Consider instead the doctor's scale that measure's your weight. If it has the sliding weights, then you will see that although there are lines marking determinate numerical values, the nurse might also find the point of balance between markings. This sort of system is analog. Rather than having discrete variables, it has continuous variations. In a sense, analog has the highest potential for precision, because it is not limited to a finite number of possibilities. As a continuum, its scale can be divided infinitely (in theory), and so there are an infinity of variations possible.

This presents two complications for brain emulation
Problem 1:
Consider the abacus. Either the bead is on one side, or it is not. We do not read the beads like the doctor's scale, where the distance on the bar changes the value. The abacus reads either one value, or it does not. And it does not give any values in between its designated digits. So the abacus is in either a state reading one value, or it is in a state reading another value, with no in-between possibilities. Hence the abacus has "discrete states." Likewise, digital computers are also discrete-state machines. So they have a finite number of variations, even if they can process many of these limited variations in a short amount of time.
Brain cells transport electrical "signals." According to one view, these signals are transmitted as discrete states: either the signal is transferred, or it is not transferred. However, according to other brain researchers, at least some cases of signal transfer are matters of more-or-less. And these quantities of electrical signal being transferred fall along a continuum of possible variations. In other words, at least some of our brain's "information processing" might involve analog computation.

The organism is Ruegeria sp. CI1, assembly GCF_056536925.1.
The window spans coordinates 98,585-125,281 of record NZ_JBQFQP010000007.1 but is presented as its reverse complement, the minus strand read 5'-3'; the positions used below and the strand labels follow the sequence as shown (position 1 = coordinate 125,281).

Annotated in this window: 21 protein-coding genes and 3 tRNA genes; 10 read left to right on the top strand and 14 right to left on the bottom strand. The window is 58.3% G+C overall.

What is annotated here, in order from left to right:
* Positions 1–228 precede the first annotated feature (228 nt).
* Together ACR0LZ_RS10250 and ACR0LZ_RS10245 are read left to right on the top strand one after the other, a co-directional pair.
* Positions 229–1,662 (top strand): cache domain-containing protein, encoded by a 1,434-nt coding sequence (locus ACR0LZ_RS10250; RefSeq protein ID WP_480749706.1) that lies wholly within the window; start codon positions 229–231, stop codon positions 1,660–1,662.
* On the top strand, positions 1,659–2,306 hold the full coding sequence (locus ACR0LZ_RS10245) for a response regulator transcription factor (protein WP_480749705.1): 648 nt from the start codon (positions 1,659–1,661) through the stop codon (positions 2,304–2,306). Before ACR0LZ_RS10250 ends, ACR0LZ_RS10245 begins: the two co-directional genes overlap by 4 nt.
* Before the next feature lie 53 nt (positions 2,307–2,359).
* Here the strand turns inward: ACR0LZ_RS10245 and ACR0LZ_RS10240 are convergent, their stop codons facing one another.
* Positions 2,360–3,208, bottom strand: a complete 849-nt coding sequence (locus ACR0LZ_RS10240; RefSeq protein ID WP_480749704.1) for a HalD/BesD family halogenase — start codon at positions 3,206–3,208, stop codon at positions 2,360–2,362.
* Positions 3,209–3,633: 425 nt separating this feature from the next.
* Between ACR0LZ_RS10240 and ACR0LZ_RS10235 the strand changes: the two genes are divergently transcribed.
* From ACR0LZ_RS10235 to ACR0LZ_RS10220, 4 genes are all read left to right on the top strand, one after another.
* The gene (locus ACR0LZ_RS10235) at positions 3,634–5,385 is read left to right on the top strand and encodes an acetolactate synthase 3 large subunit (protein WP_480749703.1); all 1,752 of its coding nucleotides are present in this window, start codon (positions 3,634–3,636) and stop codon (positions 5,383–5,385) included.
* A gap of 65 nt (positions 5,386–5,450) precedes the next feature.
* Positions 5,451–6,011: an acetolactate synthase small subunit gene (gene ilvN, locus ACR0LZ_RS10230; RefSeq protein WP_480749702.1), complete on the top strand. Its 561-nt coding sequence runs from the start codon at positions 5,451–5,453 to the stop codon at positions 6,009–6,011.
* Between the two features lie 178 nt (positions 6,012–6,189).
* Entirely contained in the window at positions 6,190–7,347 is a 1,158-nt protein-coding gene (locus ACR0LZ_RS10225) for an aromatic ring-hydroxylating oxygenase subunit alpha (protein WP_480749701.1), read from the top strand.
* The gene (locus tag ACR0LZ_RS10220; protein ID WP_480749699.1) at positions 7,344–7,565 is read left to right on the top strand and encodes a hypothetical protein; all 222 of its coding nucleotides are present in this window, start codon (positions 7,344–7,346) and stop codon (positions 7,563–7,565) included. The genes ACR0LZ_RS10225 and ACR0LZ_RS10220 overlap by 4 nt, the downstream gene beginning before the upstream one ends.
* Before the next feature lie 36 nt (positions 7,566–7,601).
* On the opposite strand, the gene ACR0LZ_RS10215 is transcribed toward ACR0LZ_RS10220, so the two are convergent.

The problem then with Bostrom & Sander's plan is that it relies primarily on digital computation, which is always limited to a finite range of variations. But if our brains are analog, then the digital simulations will never be able to process as much information as our brains do.

Problem 2:
We know that it is possible that our brains may process nervous signals analogically. But consider when we increasingly turn-up a light using a dimmer switch. We do not first sense the light as being in one state, then later in another state, with no variations in-between. Rather, we perceive an unbroken continuum of increase. The world around us does not seem to be made up of so many clearly distinct things. Rather, many theorize that our senses send our brains continuously varying signals, and our minds draw their own distinctions that define differences, according to the given situation. So even if our brains process information digitally, they still receive it analogically. Another problem is that we also store this sense-data in its analogical form. Because for example we might see a sunset and note that the sun completely set during some 15 minute period. But later we might need to specify more closely when it set. Then we go back into our memories and narrow it down to a five minute period. So even if the brain emulation was equipped with analog sensors whose signals are processed by an analog-to-digital converter, we will still have to deal with the problem of storing analogical data, which would be difficult if its data storage uses digital circuitry.
Also, we want to create an emulation that is no different from human consciousness, even in terms of subjective experiences or "qualia." But if the emulation is digital and it only computes digital data, then it will not be able to have subjective experiences of the continuity of the world around us. Hence digital "phenomena" might be qualitatively different from human phenomena. If this is so, digital simulations will not accurately emulate human consciousness.]

Bostrom & Sandberg offer two responses to the objection that there is a qualitative difference between the continuous variables of analog and the discrete variables of digital.

Response 1: Reality is fundamentally made-up of discrete quantities (or quanta).
If brains compute analogically, then they may "make use of the full power of continuous variables" (38). Because then the brain would be computing an infinite range of variations, it would be able to compute on a hyperbolic level; it would be capable of "hypercomputation." This would allow it to calculate things that digital computers could never conceivably compute, because digital computers are always limited to a finite range of variations processed in a finite amount of time.